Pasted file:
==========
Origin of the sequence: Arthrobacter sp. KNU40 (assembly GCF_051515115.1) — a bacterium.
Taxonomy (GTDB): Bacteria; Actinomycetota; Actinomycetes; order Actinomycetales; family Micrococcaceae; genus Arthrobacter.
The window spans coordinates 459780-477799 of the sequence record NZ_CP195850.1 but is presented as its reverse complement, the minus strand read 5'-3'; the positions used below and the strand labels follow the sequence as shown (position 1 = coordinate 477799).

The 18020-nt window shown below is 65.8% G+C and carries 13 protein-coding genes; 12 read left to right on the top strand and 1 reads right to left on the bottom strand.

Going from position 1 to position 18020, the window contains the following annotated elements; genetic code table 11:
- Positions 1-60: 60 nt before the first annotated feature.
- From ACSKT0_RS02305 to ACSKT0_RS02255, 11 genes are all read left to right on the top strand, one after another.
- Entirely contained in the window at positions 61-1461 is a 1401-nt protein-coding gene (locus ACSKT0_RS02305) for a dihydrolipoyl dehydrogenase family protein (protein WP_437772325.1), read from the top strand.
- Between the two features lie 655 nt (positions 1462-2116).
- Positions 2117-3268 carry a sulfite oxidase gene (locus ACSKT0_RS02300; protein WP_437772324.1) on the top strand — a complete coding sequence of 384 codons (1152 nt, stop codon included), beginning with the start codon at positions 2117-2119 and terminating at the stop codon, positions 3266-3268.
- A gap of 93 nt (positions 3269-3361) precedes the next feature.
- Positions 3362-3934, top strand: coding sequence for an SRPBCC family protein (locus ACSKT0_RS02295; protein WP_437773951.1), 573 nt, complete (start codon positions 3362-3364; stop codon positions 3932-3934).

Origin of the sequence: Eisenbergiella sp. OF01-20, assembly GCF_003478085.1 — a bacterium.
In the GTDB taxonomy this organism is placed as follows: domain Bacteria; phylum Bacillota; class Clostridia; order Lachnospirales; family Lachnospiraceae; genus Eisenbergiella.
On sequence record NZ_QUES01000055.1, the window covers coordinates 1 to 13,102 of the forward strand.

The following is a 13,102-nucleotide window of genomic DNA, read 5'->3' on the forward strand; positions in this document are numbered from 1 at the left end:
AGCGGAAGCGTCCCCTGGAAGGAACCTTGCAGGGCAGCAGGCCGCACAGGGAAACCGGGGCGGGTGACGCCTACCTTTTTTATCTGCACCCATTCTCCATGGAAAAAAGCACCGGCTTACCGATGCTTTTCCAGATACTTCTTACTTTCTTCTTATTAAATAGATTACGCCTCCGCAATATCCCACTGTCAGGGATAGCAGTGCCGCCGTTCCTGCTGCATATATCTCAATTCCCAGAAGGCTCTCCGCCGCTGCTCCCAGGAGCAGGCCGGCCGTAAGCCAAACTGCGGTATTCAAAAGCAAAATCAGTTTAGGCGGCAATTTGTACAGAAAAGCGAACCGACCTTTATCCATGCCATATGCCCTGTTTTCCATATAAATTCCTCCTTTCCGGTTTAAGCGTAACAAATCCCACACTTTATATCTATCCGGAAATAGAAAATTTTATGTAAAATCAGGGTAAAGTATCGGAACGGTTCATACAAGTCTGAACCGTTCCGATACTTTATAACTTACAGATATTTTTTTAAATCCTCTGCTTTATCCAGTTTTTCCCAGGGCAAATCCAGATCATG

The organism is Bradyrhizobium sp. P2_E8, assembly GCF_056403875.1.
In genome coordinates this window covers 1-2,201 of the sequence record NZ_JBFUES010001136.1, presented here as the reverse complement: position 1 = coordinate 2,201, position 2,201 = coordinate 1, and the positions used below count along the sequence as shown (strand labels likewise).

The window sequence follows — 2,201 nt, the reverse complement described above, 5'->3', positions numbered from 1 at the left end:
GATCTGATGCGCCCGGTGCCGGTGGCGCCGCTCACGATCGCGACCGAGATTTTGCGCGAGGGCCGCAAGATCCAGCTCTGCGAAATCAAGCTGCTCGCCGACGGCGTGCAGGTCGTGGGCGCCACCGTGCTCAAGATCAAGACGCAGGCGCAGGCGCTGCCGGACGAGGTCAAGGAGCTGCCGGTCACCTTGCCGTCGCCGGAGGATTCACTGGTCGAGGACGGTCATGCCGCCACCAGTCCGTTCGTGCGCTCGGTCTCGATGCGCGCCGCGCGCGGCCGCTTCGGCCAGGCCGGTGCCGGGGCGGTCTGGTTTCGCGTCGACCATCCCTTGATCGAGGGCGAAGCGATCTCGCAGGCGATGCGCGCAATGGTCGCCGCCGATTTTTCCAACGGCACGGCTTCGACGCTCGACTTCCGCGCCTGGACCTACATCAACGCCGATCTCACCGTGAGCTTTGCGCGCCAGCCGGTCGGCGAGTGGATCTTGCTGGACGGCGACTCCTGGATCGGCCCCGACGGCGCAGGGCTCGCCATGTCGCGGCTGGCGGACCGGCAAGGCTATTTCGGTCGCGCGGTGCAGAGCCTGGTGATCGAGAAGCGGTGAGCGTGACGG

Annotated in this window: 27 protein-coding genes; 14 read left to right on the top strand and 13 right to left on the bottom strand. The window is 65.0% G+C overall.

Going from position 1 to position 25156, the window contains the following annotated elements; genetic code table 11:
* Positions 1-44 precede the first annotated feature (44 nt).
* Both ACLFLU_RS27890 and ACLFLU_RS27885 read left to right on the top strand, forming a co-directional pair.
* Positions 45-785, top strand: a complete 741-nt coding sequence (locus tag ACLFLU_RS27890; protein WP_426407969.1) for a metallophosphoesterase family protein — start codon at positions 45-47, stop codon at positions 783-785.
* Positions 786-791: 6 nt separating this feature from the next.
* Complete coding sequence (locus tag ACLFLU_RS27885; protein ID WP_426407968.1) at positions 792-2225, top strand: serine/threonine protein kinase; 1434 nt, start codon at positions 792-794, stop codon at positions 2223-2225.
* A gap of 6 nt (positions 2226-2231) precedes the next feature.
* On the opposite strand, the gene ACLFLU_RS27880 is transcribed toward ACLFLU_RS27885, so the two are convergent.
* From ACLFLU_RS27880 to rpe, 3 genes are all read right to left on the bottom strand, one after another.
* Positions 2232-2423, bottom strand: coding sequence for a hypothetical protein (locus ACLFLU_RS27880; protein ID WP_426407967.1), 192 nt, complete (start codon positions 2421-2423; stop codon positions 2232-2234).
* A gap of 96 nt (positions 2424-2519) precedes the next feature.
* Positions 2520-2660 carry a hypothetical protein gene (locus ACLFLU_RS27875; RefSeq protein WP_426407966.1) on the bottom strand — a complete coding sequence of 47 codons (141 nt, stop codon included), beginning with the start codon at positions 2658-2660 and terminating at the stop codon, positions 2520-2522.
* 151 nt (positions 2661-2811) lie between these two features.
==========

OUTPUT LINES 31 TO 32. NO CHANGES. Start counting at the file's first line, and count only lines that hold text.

* From ACLFLU_RS27880 to rpe, 3 genes are all read right to left on the bottom strand, one after another.
* Positions 2232-2423, bottom strand: coding sequence for a hypothetical protein (locus ACLFLU_RS27880; protein ID WP_426407967.1), 192 nt, complete (start codon positions 2421-2423; stop codon positions 2232-2234).